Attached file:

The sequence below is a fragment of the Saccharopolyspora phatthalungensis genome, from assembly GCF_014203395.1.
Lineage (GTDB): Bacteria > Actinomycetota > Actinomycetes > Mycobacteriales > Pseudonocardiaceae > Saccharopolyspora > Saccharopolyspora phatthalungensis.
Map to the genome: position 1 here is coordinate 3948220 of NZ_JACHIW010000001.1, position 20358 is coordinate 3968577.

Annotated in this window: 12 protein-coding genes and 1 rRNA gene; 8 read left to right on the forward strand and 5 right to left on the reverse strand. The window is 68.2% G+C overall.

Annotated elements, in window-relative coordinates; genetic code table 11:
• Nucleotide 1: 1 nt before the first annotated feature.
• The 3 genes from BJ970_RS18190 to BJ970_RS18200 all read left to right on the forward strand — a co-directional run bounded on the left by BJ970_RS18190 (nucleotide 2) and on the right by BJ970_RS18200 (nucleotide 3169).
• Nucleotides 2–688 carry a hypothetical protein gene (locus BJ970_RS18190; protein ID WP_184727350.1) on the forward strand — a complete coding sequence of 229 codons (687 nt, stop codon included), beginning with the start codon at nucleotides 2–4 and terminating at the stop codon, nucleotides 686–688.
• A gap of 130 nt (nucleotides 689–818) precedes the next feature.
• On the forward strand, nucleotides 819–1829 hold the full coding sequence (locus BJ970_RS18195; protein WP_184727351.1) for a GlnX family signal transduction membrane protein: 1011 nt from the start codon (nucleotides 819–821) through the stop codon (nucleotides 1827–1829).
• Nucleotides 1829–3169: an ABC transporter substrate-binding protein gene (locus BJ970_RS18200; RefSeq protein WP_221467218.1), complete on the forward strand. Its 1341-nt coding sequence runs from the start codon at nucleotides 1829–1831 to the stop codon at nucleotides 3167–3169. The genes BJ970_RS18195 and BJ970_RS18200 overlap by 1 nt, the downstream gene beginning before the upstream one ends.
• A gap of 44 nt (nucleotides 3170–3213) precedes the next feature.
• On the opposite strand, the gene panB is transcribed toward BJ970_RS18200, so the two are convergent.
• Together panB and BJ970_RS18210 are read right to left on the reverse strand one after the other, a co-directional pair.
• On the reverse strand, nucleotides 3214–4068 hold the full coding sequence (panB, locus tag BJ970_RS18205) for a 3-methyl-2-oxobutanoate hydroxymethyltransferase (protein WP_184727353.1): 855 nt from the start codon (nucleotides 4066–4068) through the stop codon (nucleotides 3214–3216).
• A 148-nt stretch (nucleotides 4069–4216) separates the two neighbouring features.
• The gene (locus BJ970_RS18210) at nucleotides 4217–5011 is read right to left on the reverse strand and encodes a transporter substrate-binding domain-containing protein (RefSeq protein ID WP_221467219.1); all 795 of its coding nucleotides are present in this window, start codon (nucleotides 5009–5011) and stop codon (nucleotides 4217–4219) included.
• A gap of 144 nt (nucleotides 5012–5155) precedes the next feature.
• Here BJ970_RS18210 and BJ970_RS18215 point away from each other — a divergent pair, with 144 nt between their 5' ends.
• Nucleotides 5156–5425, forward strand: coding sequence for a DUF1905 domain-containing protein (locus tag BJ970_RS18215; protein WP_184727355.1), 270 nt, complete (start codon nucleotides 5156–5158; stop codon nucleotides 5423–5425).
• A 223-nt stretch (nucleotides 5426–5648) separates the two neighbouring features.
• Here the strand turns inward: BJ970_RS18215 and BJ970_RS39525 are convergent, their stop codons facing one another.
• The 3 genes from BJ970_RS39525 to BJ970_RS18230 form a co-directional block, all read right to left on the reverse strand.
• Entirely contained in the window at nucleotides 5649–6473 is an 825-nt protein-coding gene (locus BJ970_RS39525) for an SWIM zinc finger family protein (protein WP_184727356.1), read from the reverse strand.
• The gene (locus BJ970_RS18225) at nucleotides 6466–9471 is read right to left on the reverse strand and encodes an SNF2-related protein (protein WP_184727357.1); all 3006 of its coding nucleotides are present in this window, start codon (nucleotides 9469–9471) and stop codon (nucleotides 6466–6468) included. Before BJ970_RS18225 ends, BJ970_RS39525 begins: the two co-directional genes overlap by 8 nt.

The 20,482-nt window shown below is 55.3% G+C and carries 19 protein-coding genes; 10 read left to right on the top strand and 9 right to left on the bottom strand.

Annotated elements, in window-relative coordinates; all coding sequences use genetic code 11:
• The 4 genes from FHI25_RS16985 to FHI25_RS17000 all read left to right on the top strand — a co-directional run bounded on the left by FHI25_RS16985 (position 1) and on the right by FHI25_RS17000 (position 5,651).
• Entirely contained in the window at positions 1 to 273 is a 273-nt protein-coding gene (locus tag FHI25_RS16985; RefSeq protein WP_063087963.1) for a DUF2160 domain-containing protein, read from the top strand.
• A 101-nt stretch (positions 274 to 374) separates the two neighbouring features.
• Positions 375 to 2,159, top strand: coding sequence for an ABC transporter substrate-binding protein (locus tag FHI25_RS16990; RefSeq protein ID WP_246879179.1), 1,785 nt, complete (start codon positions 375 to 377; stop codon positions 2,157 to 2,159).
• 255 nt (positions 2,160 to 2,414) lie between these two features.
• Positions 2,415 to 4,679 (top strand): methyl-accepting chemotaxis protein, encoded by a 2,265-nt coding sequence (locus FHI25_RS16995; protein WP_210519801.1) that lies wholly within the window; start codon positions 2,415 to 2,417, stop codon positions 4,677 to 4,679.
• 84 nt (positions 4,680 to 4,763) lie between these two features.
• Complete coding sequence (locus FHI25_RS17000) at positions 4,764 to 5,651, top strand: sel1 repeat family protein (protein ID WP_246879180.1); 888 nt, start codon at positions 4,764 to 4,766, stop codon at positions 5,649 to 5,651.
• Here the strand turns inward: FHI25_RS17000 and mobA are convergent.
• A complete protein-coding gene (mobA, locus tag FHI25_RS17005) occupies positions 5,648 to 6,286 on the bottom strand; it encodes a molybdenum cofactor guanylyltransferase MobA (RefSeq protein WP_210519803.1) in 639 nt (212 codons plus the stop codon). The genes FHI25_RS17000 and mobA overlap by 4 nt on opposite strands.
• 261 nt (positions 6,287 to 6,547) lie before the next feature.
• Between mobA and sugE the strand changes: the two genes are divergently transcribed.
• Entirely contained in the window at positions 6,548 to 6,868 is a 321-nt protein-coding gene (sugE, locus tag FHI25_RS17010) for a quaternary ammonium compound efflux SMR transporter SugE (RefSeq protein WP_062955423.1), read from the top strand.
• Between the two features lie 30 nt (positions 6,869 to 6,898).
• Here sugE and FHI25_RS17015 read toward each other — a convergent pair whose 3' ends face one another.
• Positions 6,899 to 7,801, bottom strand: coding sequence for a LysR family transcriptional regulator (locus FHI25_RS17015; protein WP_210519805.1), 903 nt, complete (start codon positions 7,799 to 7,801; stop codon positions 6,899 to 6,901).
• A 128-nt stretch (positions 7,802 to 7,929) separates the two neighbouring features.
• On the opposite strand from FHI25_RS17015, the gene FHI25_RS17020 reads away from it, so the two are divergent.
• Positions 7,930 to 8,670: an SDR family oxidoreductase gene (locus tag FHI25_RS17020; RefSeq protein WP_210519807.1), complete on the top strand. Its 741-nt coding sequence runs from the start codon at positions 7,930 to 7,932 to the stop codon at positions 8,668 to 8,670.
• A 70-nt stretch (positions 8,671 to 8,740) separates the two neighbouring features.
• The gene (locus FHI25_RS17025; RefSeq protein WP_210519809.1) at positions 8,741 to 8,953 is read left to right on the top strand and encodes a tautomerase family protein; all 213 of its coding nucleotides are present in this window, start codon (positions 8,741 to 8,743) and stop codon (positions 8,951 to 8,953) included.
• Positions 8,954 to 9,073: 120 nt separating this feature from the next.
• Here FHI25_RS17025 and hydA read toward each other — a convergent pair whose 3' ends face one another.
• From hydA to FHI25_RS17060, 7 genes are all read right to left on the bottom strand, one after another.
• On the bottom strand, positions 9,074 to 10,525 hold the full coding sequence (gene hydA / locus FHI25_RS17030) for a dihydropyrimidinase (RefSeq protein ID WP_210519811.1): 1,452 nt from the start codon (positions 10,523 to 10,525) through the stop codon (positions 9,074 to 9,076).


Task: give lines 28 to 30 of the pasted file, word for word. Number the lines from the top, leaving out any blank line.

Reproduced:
• The 4 genes from FHI25_RS16985 to FHI25_RS17000 all read left to right on the top strand — a co-directional run bounded on the left by FHI25_RS16985 (position 1) and on the right by FHI25_RS17000 (position 5,651).
• Entirely contained in the window at positions 1 to 273 is a 273-nt protein-coding gene (locus tag FHI25_RS16985; RefSeq protein WP_063087963.1) for a DUF2160 domain-containing protein, read from the top strand.
• A 101-nt stretch (positions 274 to 374) separates the two neighbouring features.